Over the past two years, the U.S. has celebrated seven FDA biosimilar approvals. However, despite these approvals and the agency’s release of draft/final guidances, there has been what I’d consider to be a “shocking lack” of insights and regulatory best practices shared from companies’ perspectives. When I carry out interviews, one of my favorite topics to discuss is working with regulators, especially in emerging markets since there are often variations from country to country. But what I’ve found has been missing from conferences and editorial on the topic of biosimilar development are the basic best practices companies have noted when working with the FDA prior to approving a biosimilar. Given the fact this industry is full of different types of players with varying capabilities — Big Pharma and Big Generics hybrids, small biotech, pure-plays — this topic is ripe from an editorial standpoint.
So I was pleasantly surprised (thrilled, actually) that, at last month’s AAM Biosimilars Council conference, there were actually two presentations dedicated to unpacking best practices when working with the FDA. Some of these key takeaways are as you would expect: Of course, it’s not going to be a simple journey. It involves planning early and staying in regular contact with the FDA. Biosimilar development will be a cognitive and even a “cultural” transition (as I’ll discuss later). And we’re all familiar by now with the phrase “totality of the evidence.” The takeaways shared during the conference panel clearly demonstrate the FDA’s ability to approach all the evidence and make science-based decisions.
But the two presentations during this panel — one by Cindy Cao, U.S. biopharmaceutical regulatory affairs for Sandoz, and the other by Tracy Dianis, director of global regulatory affairs, biosimilars, for Pfizer — revealed what I’d argue is the central tenet to creating a biosimilar: Being open to learning throughout development. I’ve heard the phrase “telling the biosimilar story” in a number of keynote addresses by FDA members, and this concept was clearly demonstrated and reiterated throughout both Cao’s and Dianis’ presentations.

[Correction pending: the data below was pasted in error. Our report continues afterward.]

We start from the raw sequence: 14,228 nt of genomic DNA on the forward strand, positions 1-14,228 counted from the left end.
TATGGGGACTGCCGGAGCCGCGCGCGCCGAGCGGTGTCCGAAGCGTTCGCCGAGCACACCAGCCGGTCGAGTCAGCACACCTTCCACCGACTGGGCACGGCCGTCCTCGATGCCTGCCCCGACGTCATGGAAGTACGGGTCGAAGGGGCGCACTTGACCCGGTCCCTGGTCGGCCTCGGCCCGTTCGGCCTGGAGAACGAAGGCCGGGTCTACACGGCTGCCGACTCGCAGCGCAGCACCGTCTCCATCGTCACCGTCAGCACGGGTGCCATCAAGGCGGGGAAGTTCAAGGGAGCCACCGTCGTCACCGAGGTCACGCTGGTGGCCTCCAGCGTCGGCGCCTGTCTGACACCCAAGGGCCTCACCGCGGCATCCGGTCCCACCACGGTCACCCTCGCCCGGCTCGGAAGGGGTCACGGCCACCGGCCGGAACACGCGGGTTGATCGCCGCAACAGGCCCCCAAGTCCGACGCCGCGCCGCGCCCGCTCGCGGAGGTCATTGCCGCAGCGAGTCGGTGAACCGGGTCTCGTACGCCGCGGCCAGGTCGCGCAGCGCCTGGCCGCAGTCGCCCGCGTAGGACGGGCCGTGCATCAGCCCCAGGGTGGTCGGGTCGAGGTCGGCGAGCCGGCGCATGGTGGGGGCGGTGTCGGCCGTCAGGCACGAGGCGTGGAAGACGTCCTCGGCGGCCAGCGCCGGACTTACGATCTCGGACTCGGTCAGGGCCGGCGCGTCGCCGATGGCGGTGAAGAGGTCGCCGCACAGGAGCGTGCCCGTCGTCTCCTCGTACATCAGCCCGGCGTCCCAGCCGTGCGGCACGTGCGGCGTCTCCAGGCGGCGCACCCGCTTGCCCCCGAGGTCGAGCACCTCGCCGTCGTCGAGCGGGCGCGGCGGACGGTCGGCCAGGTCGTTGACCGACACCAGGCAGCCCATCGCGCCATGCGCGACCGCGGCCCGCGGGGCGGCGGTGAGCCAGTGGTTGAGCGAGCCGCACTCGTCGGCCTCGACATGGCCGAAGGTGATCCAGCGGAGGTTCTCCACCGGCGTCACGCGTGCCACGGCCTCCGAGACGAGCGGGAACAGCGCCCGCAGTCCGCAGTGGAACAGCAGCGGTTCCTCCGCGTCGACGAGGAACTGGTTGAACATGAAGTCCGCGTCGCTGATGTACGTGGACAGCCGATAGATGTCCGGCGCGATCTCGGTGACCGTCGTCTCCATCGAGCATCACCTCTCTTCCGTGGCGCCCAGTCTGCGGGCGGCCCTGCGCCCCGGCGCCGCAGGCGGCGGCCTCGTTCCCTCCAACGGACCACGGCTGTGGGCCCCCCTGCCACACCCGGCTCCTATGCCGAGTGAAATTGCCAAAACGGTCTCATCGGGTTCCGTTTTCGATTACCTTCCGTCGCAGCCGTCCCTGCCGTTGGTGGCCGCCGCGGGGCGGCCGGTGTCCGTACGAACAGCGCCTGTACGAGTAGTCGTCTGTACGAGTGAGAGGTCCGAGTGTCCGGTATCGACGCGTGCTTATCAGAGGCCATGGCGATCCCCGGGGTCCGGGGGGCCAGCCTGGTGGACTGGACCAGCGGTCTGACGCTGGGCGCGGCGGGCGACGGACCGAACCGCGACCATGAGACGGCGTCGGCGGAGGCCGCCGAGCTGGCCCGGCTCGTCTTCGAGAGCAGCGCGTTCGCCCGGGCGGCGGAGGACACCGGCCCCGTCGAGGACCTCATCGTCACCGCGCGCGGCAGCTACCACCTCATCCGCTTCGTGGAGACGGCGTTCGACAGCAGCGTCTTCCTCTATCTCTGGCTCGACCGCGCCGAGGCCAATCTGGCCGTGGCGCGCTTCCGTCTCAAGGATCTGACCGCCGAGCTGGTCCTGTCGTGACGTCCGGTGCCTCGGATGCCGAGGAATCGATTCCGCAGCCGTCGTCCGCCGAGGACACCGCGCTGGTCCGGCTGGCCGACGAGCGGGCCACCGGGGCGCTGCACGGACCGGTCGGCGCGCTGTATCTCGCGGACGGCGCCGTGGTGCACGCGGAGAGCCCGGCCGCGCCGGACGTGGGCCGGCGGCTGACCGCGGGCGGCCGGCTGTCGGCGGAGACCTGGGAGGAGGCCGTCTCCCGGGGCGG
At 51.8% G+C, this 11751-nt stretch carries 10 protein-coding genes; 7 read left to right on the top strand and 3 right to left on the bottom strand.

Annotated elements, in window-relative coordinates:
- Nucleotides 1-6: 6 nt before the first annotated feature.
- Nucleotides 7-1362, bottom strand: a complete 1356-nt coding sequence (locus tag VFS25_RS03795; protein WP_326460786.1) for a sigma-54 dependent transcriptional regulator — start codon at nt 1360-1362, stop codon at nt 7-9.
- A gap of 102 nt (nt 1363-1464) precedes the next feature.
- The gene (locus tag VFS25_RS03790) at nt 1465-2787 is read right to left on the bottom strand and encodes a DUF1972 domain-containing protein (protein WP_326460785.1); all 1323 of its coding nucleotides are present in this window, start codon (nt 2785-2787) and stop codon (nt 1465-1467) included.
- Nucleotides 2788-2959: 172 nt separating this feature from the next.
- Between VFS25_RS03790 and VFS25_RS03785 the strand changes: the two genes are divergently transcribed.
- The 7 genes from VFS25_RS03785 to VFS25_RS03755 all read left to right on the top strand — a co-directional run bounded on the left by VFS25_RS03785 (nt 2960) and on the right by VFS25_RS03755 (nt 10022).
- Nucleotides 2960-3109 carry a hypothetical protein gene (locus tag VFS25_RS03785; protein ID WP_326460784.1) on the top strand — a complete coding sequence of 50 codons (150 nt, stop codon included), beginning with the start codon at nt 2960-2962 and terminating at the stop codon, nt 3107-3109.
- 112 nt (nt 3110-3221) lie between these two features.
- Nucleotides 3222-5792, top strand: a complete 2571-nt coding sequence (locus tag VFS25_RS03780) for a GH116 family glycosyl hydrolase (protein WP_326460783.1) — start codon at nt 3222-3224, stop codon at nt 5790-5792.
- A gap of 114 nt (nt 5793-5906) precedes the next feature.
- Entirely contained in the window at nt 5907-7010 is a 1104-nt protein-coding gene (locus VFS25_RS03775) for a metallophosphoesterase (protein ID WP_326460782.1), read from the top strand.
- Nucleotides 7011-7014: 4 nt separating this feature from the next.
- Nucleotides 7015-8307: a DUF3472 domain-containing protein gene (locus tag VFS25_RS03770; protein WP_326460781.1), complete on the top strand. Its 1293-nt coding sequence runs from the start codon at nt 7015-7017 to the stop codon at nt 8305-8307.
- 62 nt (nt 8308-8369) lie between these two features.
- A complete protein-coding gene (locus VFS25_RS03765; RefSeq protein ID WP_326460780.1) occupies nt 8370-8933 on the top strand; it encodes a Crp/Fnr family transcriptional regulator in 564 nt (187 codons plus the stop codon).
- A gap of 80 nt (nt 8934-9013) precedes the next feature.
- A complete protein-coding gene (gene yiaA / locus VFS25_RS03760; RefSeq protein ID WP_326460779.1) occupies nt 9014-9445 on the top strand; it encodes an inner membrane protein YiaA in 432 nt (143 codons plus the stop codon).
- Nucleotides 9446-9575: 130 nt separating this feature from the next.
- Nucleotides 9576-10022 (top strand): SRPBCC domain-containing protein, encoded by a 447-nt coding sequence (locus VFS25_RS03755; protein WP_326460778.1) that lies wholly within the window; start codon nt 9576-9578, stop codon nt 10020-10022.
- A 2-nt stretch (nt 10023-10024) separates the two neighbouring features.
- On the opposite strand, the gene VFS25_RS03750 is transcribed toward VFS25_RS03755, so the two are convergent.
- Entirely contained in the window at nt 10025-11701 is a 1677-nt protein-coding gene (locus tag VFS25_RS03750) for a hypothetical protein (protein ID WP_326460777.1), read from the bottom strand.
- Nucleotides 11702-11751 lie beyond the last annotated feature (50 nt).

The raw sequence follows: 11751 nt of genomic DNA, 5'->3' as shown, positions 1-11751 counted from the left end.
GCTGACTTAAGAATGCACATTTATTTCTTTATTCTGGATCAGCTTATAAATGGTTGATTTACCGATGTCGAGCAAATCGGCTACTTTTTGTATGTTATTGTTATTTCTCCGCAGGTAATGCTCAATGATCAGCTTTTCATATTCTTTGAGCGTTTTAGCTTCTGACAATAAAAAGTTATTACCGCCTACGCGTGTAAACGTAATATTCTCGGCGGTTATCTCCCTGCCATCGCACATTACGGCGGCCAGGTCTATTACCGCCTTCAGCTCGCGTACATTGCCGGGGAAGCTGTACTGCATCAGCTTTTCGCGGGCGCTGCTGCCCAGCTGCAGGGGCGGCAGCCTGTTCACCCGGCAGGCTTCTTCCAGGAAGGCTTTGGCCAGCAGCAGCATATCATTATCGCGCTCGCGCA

The U.S. biosimilar space is a strictly regulated arena, and the FDA has set high bars for biosimilar makers to ensure this market gets off on the right footing (and rightfully so). But in this age where there is emphasis on strict and early planning and risk-management, both of these presentations revealed that there is still a lot of room for exploration and innovation in biosimilar development. This two-part article exploring the lessons learned, first from Sandoz’s Cao, then Pfizer’s Dianis, will show that exploration and innovation are central parts of each of their biosimilar stories, and that each company had to embrace these in different ways.
Learning Through Development: Leave Room For Exploration
Makers of novel biologics (or any medicines, for that matter), are certainly going to be faced with a number of scientific and regulatory adventures. As Cao said, working with the scientific unknowns (e.g., safety, efficacy, immunogenicity, and the structure/function relationship of the molecule) was one of the greatest challenges during her time in novel drug development. But it’s often been said that making a biosimilar is more challenging than making a novel drug for a number of reasons. One of the most commonly cited reasons is because a biosimilar must follow the reference product, which is not a fixed target. It’s constantly moving and changing. After all, as biologics go through manufacturing changes, there can and will be slight changes from batch-to-batch. In fact, as Cao shared, Sandoz noticed some striking (but ultimately non-clinically meaningful) differences in later batches of Enbrel during Sandoz’s development of Erelzi, the now-approved biosimilar to Enbrel. The variations noted in later batches of Enbrel could be attributed to a manufacturing change — though this can’t be entirely proven because a company’s manufacturing changes are confidential.